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(prō-trăk′təl, -tīl′, prə-) also


Capable of being protracted; extensible: protractile limbs and claws.

pro′trac·til′i·ty (prō′trăk-tĭl′ĭ-tē) n.
The American Heritage® Medical Dictionary Copyright © 2007, 2004 by Houghton Mifflin Company. Published by Houghton Mifflin Company. All rights reserved.
References in periodicals archive ?
Mouth large, superior: upper jaw protractile, with elaborate cartilages supporting premaxilla (Pietsch, 1984); lower jaw projecting, mandible with strong and sharp symphyseal process.
Characteristics of California Labridae: Mouth protractile; jaw teeth separate, projecting outward; dorsal fin with 8-14 spines and 9-13 soft rays; anal fin with 3 spines and 9-13 soft rays; caudal fin with 7+7 principal caudal rays; pectoral rays 12-19 soft rays; pelvic fins, 1 spine and 5 soft rays; 6 branchiostegal rays; gill rakers, 5-8 (upper limb) + 9-16 (lower limb) (note, gill raker counts for Semicossyphus pulcher are 6-7 + 10-11 = 17-19; R.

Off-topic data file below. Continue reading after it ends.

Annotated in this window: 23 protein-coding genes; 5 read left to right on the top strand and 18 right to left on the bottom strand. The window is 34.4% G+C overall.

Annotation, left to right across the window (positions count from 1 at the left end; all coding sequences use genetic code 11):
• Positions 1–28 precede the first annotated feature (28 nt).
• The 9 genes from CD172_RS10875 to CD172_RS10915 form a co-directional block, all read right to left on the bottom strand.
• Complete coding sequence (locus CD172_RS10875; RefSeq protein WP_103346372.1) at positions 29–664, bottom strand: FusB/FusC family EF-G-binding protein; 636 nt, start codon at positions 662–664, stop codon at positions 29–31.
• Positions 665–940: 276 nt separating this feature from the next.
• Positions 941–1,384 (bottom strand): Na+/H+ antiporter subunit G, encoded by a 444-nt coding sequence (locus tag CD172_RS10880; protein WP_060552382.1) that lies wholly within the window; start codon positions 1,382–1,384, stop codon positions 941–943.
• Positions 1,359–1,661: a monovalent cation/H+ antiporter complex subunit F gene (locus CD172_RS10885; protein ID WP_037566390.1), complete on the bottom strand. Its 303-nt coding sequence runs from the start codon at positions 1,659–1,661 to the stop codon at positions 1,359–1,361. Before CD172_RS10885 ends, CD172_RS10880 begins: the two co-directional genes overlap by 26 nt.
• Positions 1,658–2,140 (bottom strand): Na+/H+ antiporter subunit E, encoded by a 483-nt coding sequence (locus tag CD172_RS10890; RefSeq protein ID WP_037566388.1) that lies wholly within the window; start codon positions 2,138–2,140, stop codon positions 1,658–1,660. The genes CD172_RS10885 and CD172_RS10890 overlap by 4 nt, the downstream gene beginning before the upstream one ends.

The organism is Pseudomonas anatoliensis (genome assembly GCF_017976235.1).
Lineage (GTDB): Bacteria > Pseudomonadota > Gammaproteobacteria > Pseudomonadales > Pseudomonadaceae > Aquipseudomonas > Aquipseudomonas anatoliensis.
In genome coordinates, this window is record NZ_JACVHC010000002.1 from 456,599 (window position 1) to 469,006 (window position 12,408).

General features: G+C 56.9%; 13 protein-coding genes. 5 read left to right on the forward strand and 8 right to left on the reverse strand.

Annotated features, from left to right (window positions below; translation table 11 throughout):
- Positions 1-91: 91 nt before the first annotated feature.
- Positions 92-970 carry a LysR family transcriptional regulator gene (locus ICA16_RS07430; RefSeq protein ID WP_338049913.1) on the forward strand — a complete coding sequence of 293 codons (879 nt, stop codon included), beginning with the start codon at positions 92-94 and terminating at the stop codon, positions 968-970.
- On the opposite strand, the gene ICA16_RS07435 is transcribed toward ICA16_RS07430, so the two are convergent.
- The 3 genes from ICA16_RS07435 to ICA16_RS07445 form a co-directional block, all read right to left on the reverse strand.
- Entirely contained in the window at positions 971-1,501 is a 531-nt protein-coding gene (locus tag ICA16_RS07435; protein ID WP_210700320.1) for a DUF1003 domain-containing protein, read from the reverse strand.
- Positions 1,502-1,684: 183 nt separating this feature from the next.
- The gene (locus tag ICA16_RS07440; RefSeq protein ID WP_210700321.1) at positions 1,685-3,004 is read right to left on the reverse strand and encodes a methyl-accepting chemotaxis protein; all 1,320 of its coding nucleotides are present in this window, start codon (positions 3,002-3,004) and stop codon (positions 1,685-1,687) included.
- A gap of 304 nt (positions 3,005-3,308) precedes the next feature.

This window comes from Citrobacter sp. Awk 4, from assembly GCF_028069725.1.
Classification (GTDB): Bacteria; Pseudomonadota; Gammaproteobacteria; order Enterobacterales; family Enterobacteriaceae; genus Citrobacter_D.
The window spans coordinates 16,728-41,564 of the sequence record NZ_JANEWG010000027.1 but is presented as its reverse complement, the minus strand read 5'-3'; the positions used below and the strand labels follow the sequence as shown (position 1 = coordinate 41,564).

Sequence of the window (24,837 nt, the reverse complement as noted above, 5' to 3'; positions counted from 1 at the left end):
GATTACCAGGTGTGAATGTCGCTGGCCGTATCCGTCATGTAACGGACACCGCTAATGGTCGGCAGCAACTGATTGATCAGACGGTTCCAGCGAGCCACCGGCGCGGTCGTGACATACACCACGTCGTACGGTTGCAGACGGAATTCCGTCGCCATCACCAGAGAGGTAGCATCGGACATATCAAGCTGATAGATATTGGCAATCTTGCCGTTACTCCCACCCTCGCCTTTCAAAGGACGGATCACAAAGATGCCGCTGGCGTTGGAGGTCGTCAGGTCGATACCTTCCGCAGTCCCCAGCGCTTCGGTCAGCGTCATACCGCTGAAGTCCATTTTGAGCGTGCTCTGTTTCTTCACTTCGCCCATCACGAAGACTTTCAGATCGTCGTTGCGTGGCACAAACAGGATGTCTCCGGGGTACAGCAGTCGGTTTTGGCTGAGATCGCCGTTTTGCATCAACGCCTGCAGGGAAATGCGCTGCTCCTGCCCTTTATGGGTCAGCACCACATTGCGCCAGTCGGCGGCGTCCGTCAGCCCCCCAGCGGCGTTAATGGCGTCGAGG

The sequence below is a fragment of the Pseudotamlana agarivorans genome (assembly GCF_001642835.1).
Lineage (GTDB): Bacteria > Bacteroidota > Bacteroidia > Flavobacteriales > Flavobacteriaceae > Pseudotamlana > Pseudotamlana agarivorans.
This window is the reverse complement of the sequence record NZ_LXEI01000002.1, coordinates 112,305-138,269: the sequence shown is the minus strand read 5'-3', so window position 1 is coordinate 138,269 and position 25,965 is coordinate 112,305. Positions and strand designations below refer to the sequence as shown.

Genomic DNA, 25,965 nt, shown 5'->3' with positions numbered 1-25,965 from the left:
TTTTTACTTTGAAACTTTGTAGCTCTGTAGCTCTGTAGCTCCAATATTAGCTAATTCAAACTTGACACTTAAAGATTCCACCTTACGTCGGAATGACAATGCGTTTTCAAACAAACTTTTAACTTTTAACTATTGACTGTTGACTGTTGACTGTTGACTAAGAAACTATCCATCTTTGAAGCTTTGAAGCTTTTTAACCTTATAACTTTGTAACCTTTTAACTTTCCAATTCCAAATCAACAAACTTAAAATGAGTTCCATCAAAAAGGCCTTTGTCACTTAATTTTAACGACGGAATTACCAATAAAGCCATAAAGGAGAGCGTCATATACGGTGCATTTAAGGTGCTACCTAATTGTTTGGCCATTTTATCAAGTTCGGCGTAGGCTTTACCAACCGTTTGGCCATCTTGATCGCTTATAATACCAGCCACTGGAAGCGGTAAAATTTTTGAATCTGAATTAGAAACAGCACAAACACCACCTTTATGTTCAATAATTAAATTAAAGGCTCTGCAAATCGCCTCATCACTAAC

According to Blaber (2000), the highly protractile mouth is a characteristic of Gerreidae family that allows them to capture small invertebrates and explore available food resources in substrate.